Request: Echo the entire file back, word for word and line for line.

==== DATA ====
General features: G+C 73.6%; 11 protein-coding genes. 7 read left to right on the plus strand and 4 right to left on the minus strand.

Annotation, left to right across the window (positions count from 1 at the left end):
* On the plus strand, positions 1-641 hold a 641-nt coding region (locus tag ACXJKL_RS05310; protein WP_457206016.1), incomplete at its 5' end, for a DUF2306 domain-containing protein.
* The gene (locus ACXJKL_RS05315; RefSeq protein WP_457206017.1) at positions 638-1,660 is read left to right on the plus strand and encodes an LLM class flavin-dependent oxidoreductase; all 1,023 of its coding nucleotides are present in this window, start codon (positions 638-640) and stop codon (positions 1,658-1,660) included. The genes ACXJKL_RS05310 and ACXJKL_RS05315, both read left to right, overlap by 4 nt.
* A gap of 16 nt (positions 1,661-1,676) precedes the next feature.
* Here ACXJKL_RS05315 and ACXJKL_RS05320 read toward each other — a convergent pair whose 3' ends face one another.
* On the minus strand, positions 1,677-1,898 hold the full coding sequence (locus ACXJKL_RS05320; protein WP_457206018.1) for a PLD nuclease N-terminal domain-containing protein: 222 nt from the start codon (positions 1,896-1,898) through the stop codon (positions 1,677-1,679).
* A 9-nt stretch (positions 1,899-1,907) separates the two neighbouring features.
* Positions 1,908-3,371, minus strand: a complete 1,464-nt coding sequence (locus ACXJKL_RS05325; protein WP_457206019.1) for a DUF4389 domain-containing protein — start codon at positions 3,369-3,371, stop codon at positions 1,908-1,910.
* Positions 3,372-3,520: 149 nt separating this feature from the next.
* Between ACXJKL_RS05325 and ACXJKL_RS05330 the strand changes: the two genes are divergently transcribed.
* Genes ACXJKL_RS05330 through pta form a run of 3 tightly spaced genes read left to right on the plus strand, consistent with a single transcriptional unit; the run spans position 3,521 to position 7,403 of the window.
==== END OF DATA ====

General features: G+C 73.6%; 11 protein-coding genes. 7 read left to right on the plus strand and 4 right to left on the minus strand.

Annotation, left to right across the window (positions count from 1 at the left end):
* On the plus strand, positions 1-641 hold a 641-nt coding region (locus tag ACXJKL_RS05310; protein WP_457206016.1), incomplete at its 5' end, for a DUF2306 domain-containing protein.
* The gene (locus ACXJKL_RS05315; RefSeq protein WP_457206017.1) at positions 638-1,660 is read left to right on the plus strand and encodes an LLM class flavin-dependent oxidoreductase; all 1,023 of its coding nucleotides are present in this window, start codon (positions 638-640) and stop codon (positions 1,658-1,660) included. The genes ACXJKL_RS05310 and ACXJKL_RS05315, both read left to right, overlap by 4 nt.
* A gap of 16 nt (positions 1,661-1,676) precedes the next feature.
* Here ACXJKL_RS05315 and ACXJKL_RS05320 read toward each other — a convergent pair whose 3' ends face one another.
* On the minus strand, positions 1,677-1,898 hold the full coding sequence (locus ACXJKL_RS05320; protein WP_457206018.1) for a PLD nuclease N-terminal domain-containing protein: 222 nt from the start codon (positions 1,896-1,898) through the stop codon (positions 1,677-1,679).
* A 9-nt stretch (positions 1,899-1,907) separates the two neighbouring features.
* Positions 1,908-3,371, minus strand: a complete 1,464-nt coding sequence (locus ACXJKL_RS05325; protein WP_457206019.1) for a DUF4389 domain-containing protein — start codon at positions 3,369-3,371, stop codon at positions 1,908-1,910.
* Positions 3,372-3,520: 149 nt separating this feature from the next.
* Between ACXJKL_RS05325 and ACXJKL_RS05330 the strand changes: the two genes are divergently transcribed.
* Genes ACXJKL_RS05330 through pta form a run of 3 tightly spaced genes read left to right on the plus strand, consistent with a single transcriptional unit; the run spans position 3,521 to position 7,403 of the window.